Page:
Do Emotions Help or Hurt Decisionmaking?: A Hedgefoxian Perspectiveby Kathleen D. Vohs
Philosophers have long tussled over whether moral judgments are the products of logical reasoning or simply emotional reactions. From Jane Austen’s Sense and Sensibility to the debates of modern psychologists, the question of whether feeling or sober rationality is the better guide to decision making has been a source of controversy. In Do/em>… See more details below
Philosophers have long tussled over whether moral judgments are the products of logical reasoning or simply emotional reactions. From Jane Austen’s Sense and Sensibility to the debates of modern psychologists, the question of whether feeling or sober rationality is the better guide to decision making has been a source of controversy. In Do Emotions Help or Hurt Decision Making? Kathleen Vohs, Roy Baumeister, and George Loewenstein lead a group of prominent psychologists and economists in exploring the empirical evidence on how emotions shape judgments and choices.
Researchers on emotion and cognition have staked out many extreme positions: viewing emotions as either the driving force behind cognition or its side effect, either an impediment to sound judgment or a guide to wise decisions. The contributors to Do Emotions Help or Hurt Decision Making? provide a richer perspective, exploring the circumstances that shape whether emotions play a harmful or helpful role in decisions. Roy Baumeister, C. Nathan DeWall, and Liqing Zhang show that while an individual’s current emotional state can lead to hasty decisions and self-destructive behavior, anticipating future emotional outcomes can be a helpful guide to making sensible decisions. Eduardo Andrade and Joel Cohen find that a positive mood can negatively affect people’s willingness to act altruistically. Happy people, when made aware of risks associated with altruistic acts, become wary of jeopardizing their own well-being. Benoît Monin, David Pizarro, and Jennifer Beer find that whether emotion or reason matters more in moral evaluation depends on the specific issue in question. Individual characteristics often mediate the effect of emotions on decisions. Catherine Rawn, Nicole Mead, Peter Kerkhof, and Kathleen Vohs find that whether an individual makes a decision based on emotion depends both on the type of decision in question and the individual’s level of self-esteem. And Quinn Kennedy and Mara Mather show that the elderly are better able to regulate their emotions, having learned from experience to anticipate the emotional consequences of their behavior.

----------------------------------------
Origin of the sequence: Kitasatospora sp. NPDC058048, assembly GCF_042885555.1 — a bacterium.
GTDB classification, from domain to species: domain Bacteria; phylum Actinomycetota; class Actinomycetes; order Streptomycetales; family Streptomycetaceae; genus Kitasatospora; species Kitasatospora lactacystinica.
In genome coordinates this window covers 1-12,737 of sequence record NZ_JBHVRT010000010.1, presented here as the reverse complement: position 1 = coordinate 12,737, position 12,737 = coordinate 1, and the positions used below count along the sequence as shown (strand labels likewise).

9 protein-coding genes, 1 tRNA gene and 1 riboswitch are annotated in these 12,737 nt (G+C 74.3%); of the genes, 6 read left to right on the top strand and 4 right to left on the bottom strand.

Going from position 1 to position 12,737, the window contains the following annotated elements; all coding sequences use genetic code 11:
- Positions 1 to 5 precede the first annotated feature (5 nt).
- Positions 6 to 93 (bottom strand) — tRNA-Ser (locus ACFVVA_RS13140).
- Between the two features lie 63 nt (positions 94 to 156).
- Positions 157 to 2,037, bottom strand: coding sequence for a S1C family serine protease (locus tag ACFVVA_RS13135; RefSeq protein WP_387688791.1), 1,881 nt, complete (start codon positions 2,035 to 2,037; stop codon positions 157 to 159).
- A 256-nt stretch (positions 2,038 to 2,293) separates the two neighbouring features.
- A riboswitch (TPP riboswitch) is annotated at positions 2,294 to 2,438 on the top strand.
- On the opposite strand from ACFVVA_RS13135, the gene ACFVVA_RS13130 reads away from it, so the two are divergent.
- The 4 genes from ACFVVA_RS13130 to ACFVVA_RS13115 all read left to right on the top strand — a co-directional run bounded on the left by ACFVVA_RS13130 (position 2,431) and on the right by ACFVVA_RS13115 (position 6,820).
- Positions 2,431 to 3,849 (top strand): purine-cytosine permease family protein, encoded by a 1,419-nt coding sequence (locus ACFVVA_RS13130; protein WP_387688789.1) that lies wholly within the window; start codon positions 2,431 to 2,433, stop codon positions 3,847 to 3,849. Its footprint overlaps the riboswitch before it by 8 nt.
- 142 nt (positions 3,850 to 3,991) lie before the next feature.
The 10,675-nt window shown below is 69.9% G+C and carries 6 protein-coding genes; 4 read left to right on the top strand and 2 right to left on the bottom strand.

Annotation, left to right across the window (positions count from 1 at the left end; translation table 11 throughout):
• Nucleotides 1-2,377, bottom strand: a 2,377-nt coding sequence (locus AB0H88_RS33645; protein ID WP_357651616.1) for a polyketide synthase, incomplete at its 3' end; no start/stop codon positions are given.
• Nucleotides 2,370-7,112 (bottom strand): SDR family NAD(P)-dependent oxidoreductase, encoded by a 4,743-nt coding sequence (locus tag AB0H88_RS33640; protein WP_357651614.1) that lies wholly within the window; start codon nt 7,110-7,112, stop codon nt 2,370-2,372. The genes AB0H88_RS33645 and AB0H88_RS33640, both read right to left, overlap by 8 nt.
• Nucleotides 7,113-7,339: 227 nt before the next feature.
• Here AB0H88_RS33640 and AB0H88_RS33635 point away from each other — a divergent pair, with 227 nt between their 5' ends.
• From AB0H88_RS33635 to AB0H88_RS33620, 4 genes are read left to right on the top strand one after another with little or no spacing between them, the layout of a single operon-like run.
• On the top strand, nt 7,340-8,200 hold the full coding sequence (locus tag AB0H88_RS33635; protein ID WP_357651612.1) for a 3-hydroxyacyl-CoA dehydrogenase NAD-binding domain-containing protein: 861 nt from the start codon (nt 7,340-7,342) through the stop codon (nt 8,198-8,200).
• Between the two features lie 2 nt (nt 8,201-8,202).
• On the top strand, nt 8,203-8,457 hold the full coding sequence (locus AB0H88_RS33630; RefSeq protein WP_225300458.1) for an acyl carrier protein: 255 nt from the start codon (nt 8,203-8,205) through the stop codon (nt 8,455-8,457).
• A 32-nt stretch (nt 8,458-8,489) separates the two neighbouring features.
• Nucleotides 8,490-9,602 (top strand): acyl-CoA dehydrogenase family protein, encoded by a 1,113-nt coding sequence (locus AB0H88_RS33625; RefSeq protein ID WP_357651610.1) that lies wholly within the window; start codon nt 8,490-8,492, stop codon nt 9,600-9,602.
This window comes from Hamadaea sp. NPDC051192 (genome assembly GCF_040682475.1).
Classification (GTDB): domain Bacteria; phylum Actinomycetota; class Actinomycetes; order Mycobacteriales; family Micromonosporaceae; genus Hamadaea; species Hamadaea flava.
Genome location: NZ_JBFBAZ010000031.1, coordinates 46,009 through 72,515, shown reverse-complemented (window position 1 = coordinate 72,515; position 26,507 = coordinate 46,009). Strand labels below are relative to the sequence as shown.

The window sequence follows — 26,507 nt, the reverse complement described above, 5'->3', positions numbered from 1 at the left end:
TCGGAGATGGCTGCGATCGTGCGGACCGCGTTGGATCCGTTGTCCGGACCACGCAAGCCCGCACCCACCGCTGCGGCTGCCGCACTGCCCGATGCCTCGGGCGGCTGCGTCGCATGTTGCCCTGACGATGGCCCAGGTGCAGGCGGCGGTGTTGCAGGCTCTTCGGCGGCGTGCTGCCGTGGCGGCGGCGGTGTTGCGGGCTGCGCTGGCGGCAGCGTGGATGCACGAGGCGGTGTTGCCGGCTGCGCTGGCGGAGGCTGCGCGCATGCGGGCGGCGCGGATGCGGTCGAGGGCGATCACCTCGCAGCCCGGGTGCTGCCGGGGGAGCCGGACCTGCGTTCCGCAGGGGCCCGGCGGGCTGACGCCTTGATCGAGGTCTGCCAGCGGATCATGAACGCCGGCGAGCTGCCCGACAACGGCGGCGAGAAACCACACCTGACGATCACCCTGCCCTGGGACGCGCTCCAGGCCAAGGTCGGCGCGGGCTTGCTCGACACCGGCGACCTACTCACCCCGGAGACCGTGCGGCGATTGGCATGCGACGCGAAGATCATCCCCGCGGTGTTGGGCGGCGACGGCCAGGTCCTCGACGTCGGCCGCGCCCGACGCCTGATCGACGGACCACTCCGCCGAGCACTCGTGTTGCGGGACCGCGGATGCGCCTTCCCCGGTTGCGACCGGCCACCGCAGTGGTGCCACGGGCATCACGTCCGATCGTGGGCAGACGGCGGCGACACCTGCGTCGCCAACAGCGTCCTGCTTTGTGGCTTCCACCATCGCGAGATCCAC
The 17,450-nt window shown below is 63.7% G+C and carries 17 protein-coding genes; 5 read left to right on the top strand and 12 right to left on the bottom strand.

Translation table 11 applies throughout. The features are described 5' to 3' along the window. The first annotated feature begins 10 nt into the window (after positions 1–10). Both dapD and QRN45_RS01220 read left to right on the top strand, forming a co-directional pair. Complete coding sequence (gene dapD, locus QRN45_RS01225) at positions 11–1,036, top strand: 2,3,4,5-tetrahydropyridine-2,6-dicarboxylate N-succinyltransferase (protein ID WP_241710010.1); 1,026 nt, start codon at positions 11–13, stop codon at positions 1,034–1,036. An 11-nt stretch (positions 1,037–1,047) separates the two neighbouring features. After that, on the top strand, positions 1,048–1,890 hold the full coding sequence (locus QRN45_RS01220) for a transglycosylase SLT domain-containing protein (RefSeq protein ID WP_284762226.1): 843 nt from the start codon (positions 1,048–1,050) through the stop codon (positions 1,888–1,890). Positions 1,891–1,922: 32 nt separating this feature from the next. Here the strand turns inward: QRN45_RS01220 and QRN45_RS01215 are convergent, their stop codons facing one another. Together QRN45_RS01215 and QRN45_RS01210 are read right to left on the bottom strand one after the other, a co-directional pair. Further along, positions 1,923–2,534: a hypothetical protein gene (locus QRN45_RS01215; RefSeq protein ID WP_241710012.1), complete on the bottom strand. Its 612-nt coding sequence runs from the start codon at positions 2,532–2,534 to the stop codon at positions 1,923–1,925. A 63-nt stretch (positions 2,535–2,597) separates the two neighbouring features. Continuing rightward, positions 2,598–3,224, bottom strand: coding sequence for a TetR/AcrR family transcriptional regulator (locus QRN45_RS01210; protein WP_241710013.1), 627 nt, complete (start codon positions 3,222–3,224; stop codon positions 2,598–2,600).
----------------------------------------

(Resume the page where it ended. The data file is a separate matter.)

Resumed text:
Do Emotions Help or Hurt Decision Making? represents a significant advance toward a comprehensive theory of emotions and cognition that accounts for the nuances of the mental processes involved. This landmark book will be a stimulus to scholarly debates as well as an informative guide to everyday decisions.
- Russell Sage Foundation
- Publication date:
- Edition description:
- New Edition
- Product dimensions:
- 6.80(w) x 9.50(h) x 1.40(d)
Table of Contents
TABLE OF CONTENTS
0. Introduction: The Hedgefox
Loewenstein, Vohs, and Baumeister
1. Do emotions improve or hinder the decision making process?"
Baumeister, DeWall, and Zhang
2. Affect-based evaluation and regulation as mediators of behavior: The role of affect in risk taking, helping and eating patterns
Andrade and Cohen
3. Emotional influences on decision and behavior: Stimuli, states and subjectivity
Winkielman and Trujillo
4. Feeling, searching and preparing: How affective states alter information seeking
Gasper and Isbell
5. The role of personality in emotion, judgment and decision making.
6. Emotion is cognition: An information processing view of the mind
Oum and Lieberman
7. The effects of self-esteem and ego threat on decision making
Rawn, Mead, Kerkhof, and Vohs
8. The functions of emotion in decision making and decision avoidance
9. Emotion regulation and impulse control: People succumb to their impulses in order to feel better
Gailliot and Tice
10. Reason and emotion in moral judgment: Different prototypes lead to different theories
Monin, Pizarro, and Beer
11. Aging, affect and decision making
Kennedy and Mather
12. Affect as a source of motivation in the workplace: A new model of labor supply, and new field evidence on income targeting and the goal gradient
Goette and Huffman
13. Do emotions improve labor market outcomes?
Goette and Huffman
14. The mind and the body: Subjective well-being in an objective world
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